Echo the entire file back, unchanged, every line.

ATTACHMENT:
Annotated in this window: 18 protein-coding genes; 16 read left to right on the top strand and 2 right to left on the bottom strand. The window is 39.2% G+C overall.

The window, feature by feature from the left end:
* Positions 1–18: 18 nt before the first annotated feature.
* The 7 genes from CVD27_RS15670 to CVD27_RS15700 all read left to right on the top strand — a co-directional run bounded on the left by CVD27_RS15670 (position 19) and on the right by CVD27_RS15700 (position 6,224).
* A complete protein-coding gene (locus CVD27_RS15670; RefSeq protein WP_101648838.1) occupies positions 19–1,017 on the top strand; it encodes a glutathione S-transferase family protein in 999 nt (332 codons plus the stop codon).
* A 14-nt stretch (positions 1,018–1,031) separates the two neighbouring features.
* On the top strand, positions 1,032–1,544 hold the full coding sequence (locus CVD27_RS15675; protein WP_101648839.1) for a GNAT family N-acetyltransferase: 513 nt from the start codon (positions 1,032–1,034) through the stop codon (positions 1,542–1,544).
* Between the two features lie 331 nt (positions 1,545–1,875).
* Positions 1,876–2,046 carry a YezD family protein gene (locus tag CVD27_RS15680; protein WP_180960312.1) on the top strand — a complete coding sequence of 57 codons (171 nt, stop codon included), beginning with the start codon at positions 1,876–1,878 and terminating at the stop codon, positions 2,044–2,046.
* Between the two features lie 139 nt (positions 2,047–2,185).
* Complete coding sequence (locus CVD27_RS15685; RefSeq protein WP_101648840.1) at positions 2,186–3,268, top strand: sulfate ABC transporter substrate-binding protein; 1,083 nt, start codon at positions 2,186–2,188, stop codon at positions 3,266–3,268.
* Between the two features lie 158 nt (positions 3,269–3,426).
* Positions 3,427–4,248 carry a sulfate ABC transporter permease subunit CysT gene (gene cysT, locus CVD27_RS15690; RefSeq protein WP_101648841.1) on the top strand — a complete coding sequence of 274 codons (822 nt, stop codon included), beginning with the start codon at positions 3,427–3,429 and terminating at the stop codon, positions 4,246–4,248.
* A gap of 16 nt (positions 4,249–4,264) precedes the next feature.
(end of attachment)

Annotated in this window: 18 protein-coding genes; 16 read left to right on the top strand and 2 right to left on the bottom strand. The window is 39.2% G+C overall.

The window, feature by feature from the left end:
* Positions 1–18: 18 nt before the first annotated feature.
* The 7 genes from CVD27_RS15670 to CVD27_RS15700 all read left to right on the top strand — a co-directional run bounded on the left by CVD27_RS15670 (position 19) and on the right by CVD27_RS15700 (position 6,224).
* A complete protein-coding gene (locus CVD27_RS15670; RefSeq protein WP_101648838.1) occupies positions 19–1,017 on the top strand; it encodes a glutathione S-transferase family protein in 999 nt (332 codons plus the stop codon).
* A 14-nt stretch (positions 1,018–1,031) separates the two neighbouring features.
* On the top strand, positions 1,032–1,544 hold the full coding sequence (locus CVD27_RS15675; protein WP_101648839.1) for a GNAT family N-acetyltransferase: 513 nt from the start codon (positions 1,032–1,034) through the stop codon (positions 1,542–1,544).
* Between the two features lie 331 nt (positions 1,545–1,875).
* Positions 1,876–2,046 carry a YezD family protein gene (locus tag CVD27_RS15680; protein WP_180960312.1) on the top strand — a complete coding sequence of 57 codons (171 nt, stop codon included), beginning with the start codon at positions 1,876–1,878 and terminating at the stop codon, positions 2,044–2,046.
* Between the two features lie 139 nt (positions 2,047–2,185).
* Complete coding sequence (locus CVD27_RS15685; RefSeq protein WP_101648840.1) at positions 2,186–3,268, top strand: sulfate ABC transporter substrate-binding protein; 1,083 nt, start codon at positions 2,186–2,188, stop codon at positions 3,266–3,268.
* Between the two features lie 158 nt (positions 3,269–3,426).
* Positions 3,427–4,248 carry a sulfate ABC transporter permease subunit CysT gene (gene cysT, locus CVD27_RS15690; RefSeq protein WP_101648841.1) on the top strand — a complete coding sequence of 274 codons (822 nt, stop codon included), beginning with the start codon at positions 3,427–3,429 and terminating at the stop codon, positions 4,246–4,248.
* A gap of 16 nt (positions 4,249–4,264) precedes the next feature.